BBG's Governor Ashe visits Asia where BBG plans major cuts in Voice of America broadcasts


Governor Ashe with VOA reporting team in Phnom Penh

The Broadcasting Board of Governors (BBG) senior Republican member Ambassador Victor Ashe is visiting Asia where the BBG is planning major reductions in Voice of America broadcasts. Ashe is believed to be opposed to some of these cuts and reductions already approved by the majority of BBG members in their FY2013 budget plan. These plans also face a stiff bipartisan opposition in Congress and among human rights organizations and media freedom groups.
Ashe is visiting Thailand, Cambodia, and Laos. The Communist Party in Laos has been in power since 1975 and tightly controls the local media. The BBG wants to reduce the Voice of America Lao Service to two staffers by cutting four broadcasting positions and eliminating shortwave radio programs.
During his current trip to Asia, Ashe is not visiting Vietnam, where the BBG plans to eliminate 17 and a half hours of weekly VOA Vietnamese radio broadcasts, leaving only Internet VOA news service to a country where all the media are controlled by the Communist Party. The VOA Vietnamese Service will lose 10 broadcasting positions under the BBG proposal.
At the last BBG open meeting, Ashe questioned the wisdom of the most controversial among recent BBG proposals which calls for the elimination of all Voice of America Tibetan radio broadcasts at the time when more and more Tibetan monks are setting themselves on fire to protest increasing repression of the Tibetans by the communist regime in Beijing. The BBG wants to eliminate seven VOA Tibetan broadcasting positions. It also wants to eliminate one broadcasting position in the VOA Burmese Service and six positions in the VOA Bangla Service.
The BBG is also proposing halving Voice of America radio broadcasts to Afghanistan from 12 to 6 hours daily and eliminating 10 broadcasting positions. The same BBG budget proposal also calls for completely abolishing the Voice of America Cantonese Service, which has seven full time broadcasters and serves Cantonese speakers in China where they face increasing Chinese Communist Party restrictions on their language and culture.
The Voice of America English Newsroom and VOA English radio broadcasts which are heard in Asia are set to lose 71 journalistic and broadcast support positions. VOA English radio broadcasts on shortwave, AM and FM would be silenced to all areas of the world except Africa. That includes strategically important broadcasts to China and Tibet where VOA English is the only USG broadcast service that is not jammed.
It is not clear to what extent Ashe’s Asian trip and his opposition to some of the BBG proposed cuts in broadcasting services to Asia may influence further discussions among BBG members about these controversial reductions. He faces an uphill battle against an alliance of BBG and IBB bureaucrats and several BBG members, including some of Ashe’s Republican colleagues
Critics of this plan accuse the BBG, and particularly the International Broadcasting Bureau executive staff under the leadership of IBB director Richard Lobo of ignoring strategic US interests in the region and cutting critical programs while expanding the IBB bureaucracy. There is a bipartisan effort in Congress to stop at least some of the proposed BBG program cuts in Asia.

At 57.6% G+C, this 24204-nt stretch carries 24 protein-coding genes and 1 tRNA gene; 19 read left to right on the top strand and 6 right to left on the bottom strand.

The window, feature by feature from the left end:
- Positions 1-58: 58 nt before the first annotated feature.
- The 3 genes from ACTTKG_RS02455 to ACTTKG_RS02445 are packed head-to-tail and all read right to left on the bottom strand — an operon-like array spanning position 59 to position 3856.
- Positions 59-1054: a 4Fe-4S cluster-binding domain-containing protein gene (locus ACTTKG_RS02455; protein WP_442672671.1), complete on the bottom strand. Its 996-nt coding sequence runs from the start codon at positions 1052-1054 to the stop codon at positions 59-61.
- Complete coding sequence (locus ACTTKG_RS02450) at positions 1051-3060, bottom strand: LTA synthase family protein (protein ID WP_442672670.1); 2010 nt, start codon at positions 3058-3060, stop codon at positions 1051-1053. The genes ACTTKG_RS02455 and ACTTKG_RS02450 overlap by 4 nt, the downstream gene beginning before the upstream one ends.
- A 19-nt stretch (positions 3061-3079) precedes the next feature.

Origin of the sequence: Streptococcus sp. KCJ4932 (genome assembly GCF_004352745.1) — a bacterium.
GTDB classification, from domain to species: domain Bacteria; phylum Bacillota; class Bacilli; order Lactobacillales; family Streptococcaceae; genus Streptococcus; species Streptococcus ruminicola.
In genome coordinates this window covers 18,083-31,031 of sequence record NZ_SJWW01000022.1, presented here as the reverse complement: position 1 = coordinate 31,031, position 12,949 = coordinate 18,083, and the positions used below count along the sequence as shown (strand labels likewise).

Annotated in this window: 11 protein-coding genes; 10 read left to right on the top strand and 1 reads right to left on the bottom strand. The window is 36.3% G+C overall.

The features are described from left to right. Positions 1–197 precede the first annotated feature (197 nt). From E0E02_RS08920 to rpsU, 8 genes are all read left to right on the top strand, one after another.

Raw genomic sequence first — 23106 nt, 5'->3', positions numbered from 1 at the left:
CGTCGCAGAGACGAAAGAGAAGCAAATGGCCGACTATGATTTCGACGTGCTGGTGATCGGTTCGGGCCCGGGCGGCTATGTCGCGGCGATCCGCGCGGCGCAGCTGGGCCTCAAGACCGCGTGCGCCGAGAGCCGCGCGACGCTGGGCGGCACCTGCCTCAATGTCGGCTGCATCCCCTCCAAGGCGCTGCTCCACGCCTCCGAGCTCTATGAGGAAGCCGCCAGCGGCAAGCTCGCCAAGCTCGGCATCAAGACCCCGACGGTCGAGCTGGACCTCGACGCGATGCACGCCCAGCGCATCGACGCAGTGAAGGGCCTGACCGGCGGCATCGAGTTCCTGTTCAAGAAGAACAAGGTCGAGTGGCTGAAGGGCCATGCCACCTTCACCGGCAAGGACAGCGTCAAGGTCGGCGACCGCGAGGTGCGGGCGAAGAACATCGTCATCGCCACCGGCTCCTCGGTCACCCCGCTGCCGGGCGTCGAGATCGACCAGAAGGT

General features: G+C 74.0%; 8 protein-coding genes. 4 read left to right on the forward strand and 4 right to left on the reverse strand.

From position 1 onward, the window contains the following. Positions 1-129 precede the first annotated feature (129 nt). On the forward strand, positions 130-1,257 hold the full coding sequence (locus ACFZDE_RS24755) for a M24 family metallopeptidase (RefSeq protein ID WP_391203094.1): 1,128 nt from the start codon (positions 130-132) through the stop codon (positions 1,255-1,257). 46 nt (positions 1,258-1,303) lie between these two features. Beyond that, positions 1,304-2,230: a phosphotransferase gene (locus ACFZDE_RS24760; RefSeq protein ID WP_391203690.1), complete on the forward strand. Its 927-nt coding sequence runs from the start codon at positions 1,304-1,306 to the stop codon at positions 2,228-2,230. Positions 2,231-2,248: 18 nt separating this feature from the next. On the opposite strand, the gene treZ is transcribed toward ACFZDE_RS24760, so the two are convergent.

A letter addressed to Congresswoman Kay Granger (R – TX), Chairman of the Subcommittee on State, Foreign Operations, and Related Programs of the House Committee on Appropriations and to Ranking Member Congresswoman Nita Lowey (D – NY) criticizes the Broadcasting Board of Governors for expanding their bureaucracy at the expense of critical overseas broadcasts and U.S. strategic interests:

The proposed reductions are driven not by a considered strategic world view, but by bureaucratic expedience and a fundamental misunderstanding of the mission of VOA. If the fiscal year 2013 proposal is enacted, the staff level for VOA will be reduced by 13.2% from the current year. In contrast, only 3.3% of the positions from the International Broadcasting Board (IBB), which provides administrative support to the BBG, will be cut. If the fiscal year 2013 proposal is enacted the number of full time equivalent (FTE) positions for the IBB will rise from 593.2 in fiscal year 2011 to 678.2. In the same time period VOA will lose 121.2 FTE positions. The general trend of the IBB has been to grow larger while the number of language services they support is being reduced. Broadcasting should be the last thing to be cut. It makes little sense to grow the bureaucracy while cutting that which it is meant to support. The eliminations and reductions in broadcasting to Tibet, China, Laos, and Vietnam alone will cut 28 positions from VOA.

Link to the Letter
The following press release is from the official BBG website.
For BBG Gov. Ashe, A Busy SE Asia Agenda
BBG Governor Victor Ashe is in Southeast Asia, visiting BBG facilities, meeting with agency staff and holding talks with U.S. embassy officials and local authorities in Thailand, Cambodia, and Laos.
In the Udon Thani province of northeast Thailand, Ashe toured a BBG transmission facility and presented 30-year and 20-year service awards to staff members.
He spoke about the BBG’s mission and praised staff for its work in support of U.S. international broadcasting.
Ashe, a former U.S. ambassador to Poland, took particular interest in the activities undertaken by BBG officials to build and maintain relationships with local communities.
Ashe also met with Michael Honnold, acting public affairs officer at the U.S. Embassy in Bangkok.
At Voice of America offices in Phnom Penh, Ashe met toured the facilities and met with staff, including Poly Sam, director of the RFA’s Cambodian Service.
He heads now to Laos for further consultations on RFA and VOA operations.